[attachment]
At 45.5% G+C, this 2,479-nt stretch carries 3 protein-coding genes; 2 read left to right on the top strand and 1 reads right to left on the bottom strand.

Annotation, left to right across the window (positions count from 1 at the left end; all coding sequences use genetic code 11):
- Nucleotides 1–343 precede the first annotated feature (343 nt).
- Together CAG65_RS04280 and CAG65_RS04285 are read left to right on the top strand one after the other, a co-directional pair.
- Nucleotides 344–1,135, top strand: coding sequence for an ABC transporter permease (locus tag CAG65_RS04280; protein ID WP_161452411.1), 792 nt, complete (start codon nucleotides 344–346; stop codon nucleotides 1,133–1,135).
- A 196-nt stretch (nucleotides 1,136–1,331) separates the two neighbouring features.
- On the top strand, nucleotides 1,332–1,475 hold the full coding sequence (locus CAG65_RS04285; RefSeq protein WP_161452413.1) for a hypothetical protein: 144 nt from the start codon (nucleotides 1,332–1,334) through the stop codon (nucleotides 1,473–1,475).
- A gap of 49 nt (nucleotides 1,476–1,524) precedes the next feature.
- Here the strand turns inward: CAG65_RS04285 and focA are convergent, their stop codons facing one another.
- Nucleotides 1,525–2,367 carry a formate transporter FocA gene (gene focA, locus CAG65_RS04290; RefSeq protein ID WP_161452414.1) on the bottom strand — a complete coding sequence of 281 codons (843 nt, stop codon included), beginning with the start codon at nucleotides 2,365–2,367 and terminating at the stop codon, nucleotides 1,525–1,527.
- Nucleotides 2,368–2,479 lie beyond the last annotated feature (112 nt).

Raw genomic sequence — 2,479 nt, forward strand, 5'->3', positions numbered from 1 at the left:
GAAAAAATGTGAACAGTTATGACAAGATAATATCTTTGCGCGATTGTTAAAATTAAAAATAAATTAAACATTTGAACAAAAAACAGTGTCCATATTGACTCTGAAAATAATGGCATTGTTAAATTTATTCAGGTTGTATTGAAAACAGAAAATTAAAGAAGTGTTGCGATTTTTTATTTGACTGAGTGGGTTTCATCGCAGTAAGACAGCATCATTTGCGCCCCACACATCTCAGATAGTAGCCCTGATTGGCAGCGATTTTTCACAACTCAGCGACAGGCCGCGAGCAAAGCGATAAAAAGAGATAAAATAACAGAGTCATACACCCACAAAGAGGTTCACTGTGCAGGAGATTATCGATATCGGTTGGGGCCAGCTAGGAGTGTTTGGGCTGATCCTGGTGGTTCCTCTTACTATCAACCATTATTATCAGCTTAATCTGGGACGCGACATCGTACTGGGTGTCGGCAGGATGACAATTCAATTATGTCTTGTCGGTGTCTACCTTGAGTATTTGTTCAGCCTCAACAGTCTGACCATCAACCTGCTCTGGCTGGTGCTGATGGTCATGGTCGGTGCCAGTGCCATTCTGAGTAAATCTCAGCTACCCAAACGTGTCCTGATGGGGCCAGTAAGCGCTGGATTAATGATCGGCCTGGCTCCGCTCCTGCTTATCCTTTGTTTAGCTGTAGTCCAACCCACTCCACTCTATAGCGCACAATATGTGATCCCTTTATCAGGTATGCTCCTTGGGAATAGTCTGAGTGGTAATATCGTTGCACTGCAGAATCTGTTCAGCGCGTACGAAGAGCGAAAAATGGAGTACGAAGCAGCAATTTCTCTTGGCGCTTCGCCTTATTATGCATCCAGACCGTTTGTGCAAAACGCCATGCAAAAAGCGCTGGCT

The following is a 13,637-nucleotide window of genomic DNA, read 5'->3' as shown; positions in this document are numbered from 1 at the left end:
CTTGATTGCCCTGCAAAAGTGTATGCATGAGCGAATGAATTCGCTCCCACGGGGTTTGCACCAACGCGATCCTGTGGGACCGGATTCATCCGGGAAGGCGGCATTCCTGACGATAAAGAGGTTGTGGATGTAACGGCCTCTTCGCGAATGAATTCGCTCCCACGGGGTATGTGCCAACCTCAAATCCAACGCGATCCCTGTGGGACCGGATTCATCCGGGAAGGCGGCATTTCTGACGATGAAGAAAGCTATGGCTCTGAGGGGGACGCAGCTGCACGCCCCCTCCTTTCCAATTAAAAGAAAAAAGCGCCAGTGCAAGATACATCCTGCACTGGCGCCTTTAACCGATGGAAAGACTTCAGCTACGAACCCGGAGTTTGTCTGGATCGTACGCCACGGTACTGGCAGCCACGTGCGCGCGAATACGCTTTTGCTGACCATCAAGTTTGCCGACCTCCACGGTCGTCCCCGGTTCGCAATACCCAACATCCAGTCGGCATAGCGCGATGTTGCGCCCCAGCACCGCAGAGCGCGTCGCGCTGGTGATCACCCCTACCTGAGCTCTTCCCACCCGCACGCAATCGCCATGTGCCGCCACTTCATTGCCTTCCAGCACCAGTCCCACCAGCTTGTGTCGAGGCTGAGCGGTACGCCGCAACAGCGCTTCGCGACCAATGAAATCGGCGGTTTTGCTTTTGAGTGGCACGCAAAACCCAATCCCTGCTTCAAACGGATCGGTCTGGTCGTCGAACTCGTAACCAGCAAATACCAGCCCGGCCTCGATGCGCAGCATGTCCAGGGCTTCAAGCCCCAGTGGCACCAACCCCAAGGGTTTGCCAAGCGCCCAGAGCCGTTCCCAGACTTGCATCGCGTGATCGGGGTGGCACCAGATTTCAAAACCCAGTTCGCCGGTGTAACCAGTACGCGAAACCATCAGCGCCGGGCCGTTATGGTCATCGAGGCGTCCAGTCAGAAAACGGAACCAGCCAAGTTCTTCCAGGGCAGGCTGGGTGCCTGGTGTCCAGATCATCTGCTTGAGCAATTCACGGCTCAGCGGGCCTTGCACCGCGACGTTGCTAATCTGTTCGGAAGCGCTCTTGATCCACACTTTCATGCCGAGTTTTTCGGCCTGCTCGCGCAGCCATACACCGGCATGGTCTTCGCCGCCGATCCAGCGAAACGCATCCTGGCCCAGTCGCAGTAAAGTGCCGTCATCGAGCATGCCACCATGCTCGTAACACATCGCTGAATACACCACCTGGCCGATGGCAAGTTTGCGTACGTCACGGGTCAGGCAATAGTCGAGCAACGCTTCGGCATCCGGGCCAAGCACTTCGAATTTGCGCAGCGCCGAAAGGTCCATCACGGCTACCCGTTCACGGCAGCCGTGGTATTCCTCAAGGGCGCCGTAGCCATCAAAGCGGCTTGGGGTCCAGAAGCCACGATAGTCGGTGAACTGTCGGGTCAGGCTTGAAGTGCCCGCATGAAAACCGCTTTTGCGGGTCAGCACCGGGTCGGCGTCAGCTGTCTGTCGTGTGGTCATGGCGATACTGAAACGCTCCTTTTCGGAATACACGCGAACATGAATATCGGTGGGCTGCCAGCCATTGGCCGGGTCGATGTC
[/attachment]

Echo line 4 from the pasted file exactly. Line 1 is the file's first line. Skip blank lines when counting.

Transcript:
- Together CAG65_RS04280 and CAG65_RS04285 are read left to right on the top strand one after the other, a co-directional pair.